For nearly 400 years, the Commonwealth of Virginia has long supported business prosperity, dating back to Jamestown, the first permanent English settlement in North America, which was founded as a commercial enterprise. Situated on the East Coast between Maryland and North Carolina, Virginia today is a leading economic center, whose manufacturing base produces everything from steel beams, wood flooring and pickup trucks to semiconductors, robots and rocket engines.
As the birthplace of the Internet and one of the leading centers of software development, Virginia nurtures a high-tech economy with more than 8,400 high-tech companies. Its diverse and broad technology base has enabled the bioscience industry – from pharmaceutical manufacturing, bioinformatics, transgenics research to medical automation – to flourish. Today Virginia is home to over 200 bioscience companies that produce $2.5 billion annually to Virginia’s economy. Pharmaceutical giants including Eli Lilly, Merck, Wyeth and Boehringer Ingelheim have located major facilities in Virginia.
"In the past decade, Virginia companies have publicly announced the creation of 4,700 new jobs and $1.6 billion in new capital investment for bioscience research and manufacturing," says Virginia Governor Mark R. Warner, a former technology business leader who serves as the state’s chief economic development officer.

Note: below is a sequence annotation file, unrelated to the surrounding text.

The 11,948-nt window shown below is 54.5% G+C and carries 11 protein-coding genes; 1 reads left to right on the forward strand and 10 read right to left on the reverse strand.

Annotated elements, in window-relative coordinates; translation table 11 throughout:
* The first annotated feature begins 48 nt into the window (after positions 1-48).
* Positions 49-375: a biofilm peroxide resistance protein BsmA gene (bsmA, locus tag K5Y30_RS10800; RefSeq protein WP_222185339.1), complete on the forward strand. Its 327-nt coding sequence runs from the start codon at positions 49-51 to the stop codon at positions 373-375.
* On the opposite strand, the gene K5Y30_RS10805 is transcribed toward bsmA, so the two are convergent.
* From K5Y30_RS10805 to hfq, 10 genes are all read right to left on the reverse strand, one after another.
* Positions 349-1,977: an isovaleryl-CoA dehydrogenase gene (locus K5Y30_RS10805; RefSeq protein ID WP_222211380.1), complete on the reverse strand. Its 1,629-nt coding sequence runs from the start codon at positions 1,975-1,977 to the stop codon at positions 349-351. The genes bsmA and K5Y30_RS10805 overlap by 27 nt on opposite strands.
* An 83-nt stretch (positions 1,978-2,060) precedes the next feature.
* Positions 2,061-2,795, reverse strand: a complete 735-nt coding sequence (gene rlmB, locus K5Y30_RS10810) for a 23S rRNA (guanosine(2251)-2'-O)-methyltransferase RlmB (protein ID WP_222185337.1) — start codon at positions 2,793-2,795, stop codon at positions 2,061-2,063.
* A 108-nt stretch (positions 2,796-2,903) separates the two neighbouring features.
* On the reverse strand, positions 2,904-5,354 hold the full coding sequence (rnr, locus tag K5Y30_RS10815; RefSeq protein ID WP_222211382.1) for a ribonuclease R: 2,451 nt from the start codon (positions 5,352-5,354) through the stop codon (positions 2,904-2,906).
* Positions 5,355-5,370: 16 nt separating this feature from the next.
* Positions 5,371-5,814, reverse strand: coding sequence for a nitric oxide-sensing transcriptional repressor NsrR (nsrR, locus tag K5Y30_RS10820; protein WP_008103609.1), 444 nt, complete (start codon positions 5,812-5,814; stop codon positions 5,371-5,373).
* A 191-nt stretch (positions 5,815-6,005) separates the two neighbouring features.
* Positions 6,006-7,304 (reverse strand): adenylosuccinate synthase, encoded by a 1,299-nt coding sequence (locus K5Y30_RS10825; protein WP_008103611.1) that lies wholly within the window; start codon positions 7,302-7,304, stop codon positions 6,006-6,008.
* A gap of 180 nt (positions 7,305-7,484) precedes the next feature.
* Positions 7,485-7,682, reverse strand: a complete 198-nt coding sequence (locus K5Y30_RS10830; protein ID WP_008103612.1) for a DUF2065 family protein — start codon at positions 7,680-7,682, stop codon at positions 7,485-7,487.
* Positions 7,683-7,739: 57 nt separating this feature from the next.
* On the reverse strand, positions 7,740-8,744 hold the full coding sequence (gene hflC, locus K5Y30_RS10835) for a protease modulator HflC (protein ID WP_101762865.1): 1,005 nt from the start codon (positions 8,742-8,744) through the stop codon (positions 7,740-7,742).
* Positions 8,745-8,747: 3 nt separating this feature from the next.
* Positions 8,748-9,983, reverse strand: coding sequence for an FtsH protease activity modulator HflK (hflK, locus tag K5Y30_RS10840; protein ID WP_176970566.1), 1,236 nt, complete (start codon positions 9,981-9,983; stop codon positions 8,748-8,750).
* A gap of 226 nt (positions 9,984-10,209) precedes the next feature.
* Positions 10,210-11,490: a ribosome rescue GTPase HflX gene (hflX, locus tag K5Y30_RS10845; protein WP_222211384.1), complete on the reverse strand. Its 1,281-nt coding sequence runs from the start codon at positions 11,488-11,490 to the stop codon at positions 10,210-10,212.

Led by the Virginia Economic Development Partnership (VEDP), a state organization with an aggressive marketing strategy, Virginia last year announced $3.24 billion in new and expanding investments, resulting in 37,590 announced new jobs. Last year, Virginia ranked 4th in the nation for fostering business expansion activity, particularly in the telecommunications, Internet services and other high tech sectors, according to Site Selection, a widely-read economic development trade magazine, which also named VEDP a top development group among groups nationwide.
Building upon its success in the high tech arena, Virginia places a high priority on attracting bioscience companies, one that pharmaceutical giant Eli Lilly and Co. recognized in 2002. The company was looking to geographically diversify its insulin manufacturing sites, and it selected Northern Virginia as the future home of a $425 million facility that will bring over 700 high-tech jobs to the region. The company’s investment is one of the 10 largest economic development investments in Virginia’s history.
“As we reviewed possible locations, we concluded that Prince William County, Virginia, offered the best trade-off between cost of operations, quality of life, and the ability to attract and retain a skilled work force,” said Sidney Taurel, Eli Lilly’s Chairman, President and CEO.